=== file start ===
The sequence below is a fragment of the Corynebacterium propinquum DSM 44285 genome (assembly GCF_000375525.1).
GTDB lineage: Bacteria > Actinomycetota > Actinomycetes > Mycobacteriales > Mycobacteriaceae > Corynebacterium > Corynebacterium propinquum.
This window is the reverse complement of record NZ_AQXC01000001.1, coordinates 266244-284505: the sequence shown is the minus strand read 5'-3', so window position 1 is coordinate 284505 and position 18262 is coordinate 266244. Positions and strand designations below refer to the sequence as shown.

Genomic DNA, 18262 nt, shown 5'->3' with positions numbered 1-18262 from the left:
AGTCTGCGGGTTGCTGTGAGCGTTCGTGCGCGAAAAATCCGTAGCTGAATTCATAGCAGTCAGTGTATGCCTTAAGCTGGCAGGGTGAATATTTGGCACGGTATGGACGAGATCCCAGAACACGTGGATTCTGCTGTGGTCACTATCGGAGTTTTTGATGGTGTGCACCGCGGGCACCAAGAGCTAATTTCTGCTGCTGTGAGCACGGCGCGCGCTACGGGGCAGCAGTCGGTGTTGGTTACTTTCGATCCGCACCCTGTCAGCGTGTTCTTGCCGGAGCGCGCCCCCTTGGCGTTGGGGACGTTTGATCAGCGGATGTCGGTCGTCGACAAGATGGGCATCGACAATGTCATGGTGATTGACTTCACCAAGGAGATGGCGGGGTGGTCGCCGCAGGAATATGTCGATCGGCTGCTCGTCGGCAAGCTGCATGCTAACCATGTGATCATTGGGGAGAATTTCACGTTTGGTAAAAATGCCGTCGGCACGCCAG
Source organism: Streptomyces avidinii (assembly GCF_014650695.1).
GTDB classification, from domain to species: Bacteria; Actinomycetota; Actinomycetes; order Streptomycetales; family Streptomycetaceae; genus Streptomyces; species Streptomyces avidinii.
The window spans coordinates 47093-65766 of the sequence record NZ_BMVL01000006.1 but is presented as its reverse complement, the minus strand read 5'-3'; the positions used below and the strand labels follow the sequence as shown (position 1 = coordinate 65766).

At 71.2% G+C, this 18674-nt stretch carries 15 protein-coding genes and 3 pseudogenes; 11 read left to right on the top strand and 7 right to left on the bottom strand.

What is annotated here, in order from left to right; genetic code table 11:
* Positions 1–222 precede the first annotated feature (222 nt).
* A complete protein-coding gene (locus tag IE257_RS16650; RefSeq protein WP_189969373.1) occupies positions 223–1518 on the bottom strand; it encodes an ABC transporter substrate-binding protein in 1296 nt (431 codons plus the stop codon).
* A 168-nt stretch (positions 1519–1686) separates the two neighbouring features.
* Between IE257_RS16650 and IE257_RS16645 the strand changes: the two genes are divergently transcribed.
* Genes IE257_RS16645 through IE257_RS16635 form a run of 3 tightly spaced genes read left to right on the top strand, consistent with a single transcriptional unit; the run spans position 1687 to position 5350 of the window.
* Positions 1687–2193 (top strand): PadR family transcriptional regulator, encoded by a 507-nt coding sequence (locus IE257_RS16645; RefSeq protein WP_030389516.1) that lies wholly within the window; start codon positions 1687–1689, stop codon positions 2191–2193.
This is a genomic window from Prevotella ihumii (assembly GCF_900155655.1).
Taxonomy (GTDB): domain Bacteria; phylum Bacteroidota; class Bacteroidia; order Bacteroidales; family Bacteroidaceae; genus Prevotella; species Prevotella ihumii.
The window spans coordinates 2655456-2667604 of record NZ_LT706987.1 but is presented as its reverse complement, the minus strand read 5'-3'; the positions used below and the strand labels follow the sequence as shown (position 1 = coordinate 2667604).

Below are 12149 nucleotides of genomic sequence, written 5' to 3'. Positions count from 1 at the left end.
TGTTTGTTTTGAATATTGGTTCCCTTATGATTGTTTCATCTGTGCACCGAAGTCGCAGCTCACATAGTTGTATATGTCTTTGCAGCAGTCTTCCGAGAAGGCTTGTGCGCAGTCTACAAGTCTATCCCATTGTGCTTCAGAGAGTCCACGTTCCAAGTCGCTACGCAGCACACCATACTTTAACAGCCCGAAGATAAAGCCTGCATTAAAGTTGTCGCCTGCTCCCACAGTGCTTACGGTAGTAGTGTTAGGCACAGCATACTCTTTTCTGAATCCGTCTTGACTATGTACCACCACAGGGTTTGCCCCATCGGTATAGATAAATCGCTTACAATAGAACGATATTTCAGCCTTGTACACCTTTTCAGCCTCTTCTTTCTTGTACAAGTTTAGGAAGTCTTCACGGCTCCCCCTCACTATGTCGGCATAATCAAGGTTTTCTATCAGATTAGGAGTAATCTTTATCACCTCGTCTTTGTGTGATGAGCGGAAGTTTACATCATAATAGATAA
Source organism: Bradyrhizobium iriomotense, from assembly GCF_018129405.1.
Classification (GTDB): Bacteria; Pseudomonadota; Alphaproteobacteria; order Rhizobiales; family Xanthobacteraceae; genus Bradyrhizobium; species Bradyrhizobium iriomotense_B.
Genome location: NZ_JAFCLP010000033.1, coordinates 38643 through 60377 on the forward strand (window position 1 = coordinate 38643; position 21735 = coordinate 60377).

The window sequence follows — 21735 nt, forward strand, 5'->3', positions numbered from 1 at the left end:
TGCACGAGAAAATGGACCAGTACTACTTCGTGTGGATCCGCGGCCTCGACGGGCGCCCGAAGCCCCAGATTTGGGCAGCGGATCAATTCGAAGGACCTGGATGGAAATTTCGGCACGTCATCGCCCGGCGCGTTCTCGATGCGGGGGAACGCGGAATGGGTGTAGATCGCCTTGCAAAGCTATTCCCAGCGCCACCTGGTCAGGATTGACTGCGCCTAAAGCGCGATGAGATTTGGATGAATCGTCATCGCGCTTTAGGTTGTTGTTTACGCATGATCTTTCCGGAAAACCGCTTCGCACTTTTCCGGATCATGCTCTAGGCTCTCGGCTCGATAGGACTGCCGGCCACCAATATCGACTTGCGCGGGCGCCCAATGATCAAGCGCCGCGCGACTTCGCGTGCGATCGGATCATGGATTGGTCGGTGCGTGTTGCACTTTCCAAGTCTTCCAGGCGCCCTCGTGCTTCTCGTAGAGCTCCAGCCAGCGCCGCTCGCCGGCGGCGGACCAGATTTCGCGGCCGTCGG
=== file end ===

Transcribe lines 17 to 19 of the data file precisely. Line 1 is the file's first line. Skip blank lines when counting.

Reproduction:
This is a genomic window from Prevotella ihumii (assembly GCF_900155655.1).
Taxonomy (GTDB): domain Bacteria; phylum Bacteroidota; class Bacteroidia; order Bacteroidales; family Bacteroidaceae; genus Prevotella; species Prevotella ihumii.
The window spans coordinates 2655456-2667604 of record NZ_LT706987.1 but is presented as its reverse complement, the minus strand read 5'-3'; the positions used below and the strand labels follow the sequence as shown (position 1 = coordinate 2667604).